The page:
We Need to Give Ourselves a Break about Divorce Rates

Just 200 years ago, it was standard practice to marry your cousin. Your first cousin means you had the same grandparents.

Those were the “good old days”. Back then, you could beat up handicapped people and no one stopped you, and used your left hand to wipe your butt because there was no such thing as toilet paper. Next time a person says they want to go back to the “good old days”, remember those facts. And quit listening to that person.

Scientists gave us genetics, and we began to understand why so many children were born with birth defects. It took generations of arguing to get people to agree that cousins marrying was a bad idea.

Everyone did it. Who else were you supposed to marry? You were not going to spend the rest of your life with some stranger who didn’t know about Grandma’s Christmas dinners. Who didn’t inherit the same land that your family had always worked.

You weren’t going to send your daughter off to some stranger’s town where you would never see her but twice a year. How could you? That was abandonment! 20 miles was two day’s walk, one way. Who would do your chores, feed the chickens, pick vegetables, bake bread, water the sheep? Those things had to be done daily or you starved. If you were lucky enough to own horses, they worked on the farm and were certainly not available for a week’s trip from home.

You might get news from the next town once a week, probably more like once a month. If your daughter lived that far away, who would be there with her when she went into labor? Were you going to trust virtual strangers to do that for the young woman you had raised?

Now we think it’s weird and disgusting to marry a relative. But there were reasons people thought marrying a cousin was good practice.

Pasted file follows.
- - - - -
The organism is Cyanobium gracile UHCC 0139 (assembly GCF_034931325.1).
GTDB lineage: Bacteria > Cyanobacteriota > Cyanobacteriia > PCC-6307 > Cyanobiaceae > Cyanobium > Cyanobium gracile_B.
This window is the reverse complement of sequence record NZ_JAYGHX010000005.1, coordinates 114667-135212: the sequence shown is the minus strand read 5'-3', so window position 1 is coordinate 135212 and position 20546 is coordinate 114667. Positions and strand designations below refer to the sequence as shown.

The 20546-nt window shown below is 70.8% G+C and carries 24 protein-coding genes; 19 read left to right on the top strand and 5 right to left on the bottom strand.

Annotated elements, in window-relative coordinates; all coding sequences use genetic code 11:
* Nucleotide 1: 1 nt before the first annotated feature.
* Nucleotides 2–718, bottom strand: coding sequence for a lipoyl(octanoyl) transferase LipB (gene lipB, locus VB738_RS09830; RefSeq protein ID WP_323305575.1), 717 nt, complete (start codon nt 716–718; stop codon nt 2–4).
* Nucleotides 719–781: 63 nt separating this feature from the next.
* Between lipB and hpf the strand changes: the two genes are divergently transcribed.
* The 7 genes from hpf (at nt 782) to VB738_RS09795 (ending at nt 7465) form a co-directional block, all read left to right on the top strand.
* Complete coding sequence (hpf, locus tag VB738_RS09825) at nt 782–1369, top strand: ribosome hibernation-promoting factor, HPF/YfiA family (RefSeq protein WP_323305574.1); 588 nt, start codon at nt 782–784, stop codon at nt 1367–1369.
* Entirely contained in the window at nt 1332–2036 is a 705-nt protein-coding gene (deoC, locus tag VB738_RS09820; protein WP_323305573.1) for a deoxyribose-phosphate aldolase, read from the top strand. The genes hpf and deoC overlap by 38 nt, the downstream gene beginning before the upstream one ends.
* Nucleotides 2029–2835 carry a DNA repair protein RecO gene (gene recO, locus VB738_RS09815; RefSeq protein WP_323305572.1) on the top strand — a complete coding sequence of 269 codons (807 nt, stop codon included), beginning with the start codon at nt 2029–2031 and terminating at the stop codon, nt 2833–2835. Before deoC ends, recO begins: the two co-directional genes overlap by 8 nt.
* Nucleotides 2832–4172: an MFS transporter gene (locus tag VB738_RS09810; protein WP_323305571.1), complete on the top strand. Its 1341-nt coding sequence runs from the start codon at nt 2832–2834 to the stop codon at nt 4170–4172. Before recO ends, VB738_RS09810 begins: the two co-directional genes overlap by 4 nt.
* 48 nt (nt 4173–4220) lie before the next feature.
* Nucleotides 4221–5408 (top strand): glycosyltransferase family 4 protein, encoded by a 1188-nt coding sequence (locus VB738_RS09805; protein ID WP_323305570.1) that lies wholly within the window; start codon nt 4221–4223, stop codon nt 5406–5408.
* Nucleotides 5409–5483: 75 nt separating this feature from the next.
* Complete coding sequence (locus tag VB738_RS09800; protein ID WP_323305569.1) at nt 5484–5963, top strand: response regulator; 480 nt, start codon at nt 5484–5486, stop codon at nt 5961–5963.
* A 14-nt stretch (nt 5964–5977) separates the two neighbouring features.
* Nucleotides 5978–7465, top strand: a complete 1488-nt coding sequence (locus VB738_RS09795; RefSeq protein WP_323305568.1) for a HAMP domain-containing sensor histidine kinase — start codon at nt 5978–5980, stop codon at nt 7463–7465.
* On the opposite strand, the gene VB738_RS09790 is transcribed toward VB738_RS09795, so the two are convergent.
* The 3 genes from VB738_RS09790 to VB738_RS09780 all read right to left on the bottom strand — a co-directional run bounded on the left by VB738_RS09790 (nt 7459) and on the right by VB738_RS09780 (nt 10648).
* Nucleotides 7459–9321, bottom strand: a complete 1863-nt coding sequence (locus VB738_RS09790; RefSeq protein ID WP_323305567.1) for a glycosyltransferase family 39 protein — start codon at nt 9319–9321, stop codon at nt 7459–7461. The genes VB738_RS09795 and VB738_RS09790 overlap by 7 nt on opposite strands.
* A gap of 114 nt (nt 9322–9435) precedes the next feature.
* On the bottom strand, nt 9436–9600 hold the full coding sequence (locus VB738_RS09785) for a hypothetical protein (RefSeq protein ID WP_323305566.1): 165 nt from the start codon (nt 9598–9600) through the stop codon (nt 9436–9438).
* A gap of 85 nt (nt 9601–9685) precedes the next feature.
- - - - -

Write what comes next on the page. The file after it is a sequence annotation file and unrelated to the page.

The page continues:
Marriage isn’t easy anymore. You don’t just set up house together the way it’s always been done. You don’t settle disagreements the way your grandparents did. You don’t discipline children the way you were both raised. You don’t automatically eat the same foods, prepared the same way.

Now we marry people from different continents, whose ancestors spoke different languages and ate different food. This is an excellent genetic practice. We humans are stronger, bigger, and healthier than ever, especially in the Americas.

We raise children that are much more likely to live into adulthood. We are not distracted with endless grief from half a dozen stillbirths and victims of childhood epidemic.

And we are mentally healthier than ever. Abuse used to be normal; now we know better, because it’s not just kept a family secret anymore. Mental illness used to be locked away, now we get treatment and learn to live better together.

Now, if a spouse insults you, beats you, treats you like you’re crazy, expects you to care for them as tho they were a child, we can leave. Your cousin-husband could beat you if you put butter on his bread after putting it on the table, instead of at the stove like his mother did. We are not covering up our family’s reputation anymore. We let abusive relationships end.

Some marriages between good people end, too. But usually they end well, with mature people understanding that the agreement to marry just didn’t work for both partners.

Now we have new skills on marriage, methods and council that can bring near-strangers together to understand each other well. Give these new traditions time, and we will see marriage revive and succeed as never before.

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